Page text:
The build quality seems really nice. It’s a pretty and understated black matte aluminum cylinder that glows in a ring around the top when it’s interacting with you or listening to a command. The visual feedback from that ring is a nice touch. Alexa might be surprisingly small depending on what your expectations are from bluetooth speakers. It’s not a big room-filling stereo, it’s a bookend or end-table sized gadget.

Iterating on a Good Idea

The idea that captured my imagination is this: an intelligent household computer that can do a few things really well whenever you just talk to it. The computer in Star Trek: The Next Generation (one of the most relevant cultural comparisons), is never the central point of a plot, but it’s there in the background providing useful information when needed and connecting people in practical ways.

I know, I know, we’ve had voice activated assistants for years now. Siri and Google Now (Cortana too?) are great examples of fun and intelligent user interfaces. But, here’s my problem, Siri is not that good at what it’s supposed to be good at. It doesn’t usually find the restaurant I’m looking for. For a long time it was a gamble if she could connect to her servers at all. And, when I want to do somethings specific in an app all bets are off. What I usually want it to do is send a text message, and Siri does that, it is capable of dictating ~80% of my words and sending them to people. But it’s not “fast” by any stretch of the imagination.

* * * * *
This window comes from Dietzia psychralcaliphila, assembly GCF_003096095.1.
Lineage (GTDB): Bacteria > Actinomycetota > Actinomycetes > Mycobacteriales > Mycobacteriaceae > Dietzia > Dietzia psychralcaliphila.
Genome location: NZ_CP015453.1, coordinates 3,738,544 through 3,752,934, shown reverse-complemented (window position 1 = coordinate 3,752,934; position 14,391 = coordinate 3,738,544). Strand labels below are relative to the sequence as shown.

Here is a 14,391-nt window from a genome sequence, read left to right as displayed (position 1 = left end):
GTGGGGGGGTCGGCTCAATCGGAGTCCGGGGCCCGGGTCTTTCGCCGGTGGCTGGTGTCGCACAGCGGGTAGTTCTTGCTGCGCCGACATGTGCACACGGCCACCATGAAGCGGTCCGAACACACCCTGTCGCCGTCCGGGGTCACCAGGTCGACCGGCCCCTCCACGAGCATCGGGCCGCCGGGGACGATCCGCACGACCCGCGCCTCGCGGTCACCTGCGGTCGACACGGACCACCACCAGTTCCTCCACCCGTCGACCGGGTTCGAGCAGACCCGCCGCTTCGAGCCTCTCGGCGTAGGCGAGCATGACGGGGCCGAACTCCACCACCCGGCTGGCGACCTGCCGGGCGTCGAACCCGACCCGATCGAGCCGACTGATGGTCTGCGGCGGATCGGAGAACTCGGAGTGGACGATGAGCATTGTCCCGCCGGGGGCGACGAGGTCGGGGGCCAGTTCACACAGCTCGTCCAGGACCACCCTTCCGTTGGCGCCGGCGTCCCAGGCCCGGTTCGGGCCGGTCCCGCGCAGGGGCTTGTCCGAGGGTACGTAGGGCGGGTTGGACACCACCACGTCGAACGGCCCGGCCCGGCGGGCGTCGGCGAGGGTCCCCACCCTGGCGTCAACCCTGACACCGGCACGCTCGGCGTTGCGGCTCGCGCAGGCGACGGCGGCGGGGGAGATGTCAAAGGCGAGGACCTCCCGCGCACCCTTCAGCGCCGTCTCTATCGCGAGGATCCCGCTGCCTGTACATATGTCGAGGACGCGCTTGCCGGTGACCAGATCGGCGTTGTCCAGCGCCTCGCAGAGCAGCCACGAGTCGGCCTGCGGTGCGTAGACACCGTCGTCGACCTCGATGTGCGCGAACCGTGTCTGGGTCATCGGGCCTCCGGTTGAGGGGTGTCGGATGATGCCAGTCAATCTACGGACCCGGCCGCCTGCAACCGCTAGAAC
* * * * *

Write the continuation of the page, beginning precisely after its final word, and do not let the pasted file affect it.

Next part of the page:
Alexa is fast. She is always listening (don’t be creepy) and she’s really fast to respond to her (still limited) repetoir of commands. Really fast. Speed and accuracy makes a big difference. I think Amazon executed on this idea really well. This is an idea whose time has come. All of a sudden I wanted to try a XBox One with Kinect, because Microsoft gives you control of your TV using the Kinect voice commands, but I haven’t actually tested those to see if they are as good. After using the Echo for a short period of time, I wanted everything in my house to respond to voice commands, just like this. Sadly there are no integrations for sending commands and data out of Echo, yet.

Around the house I commonly use Siri to start timers and set reminders. She’s quite good at that, and so is Alexa. But with Alexa, my hands are free and it all just feels so much more effortless.

Speaker and Music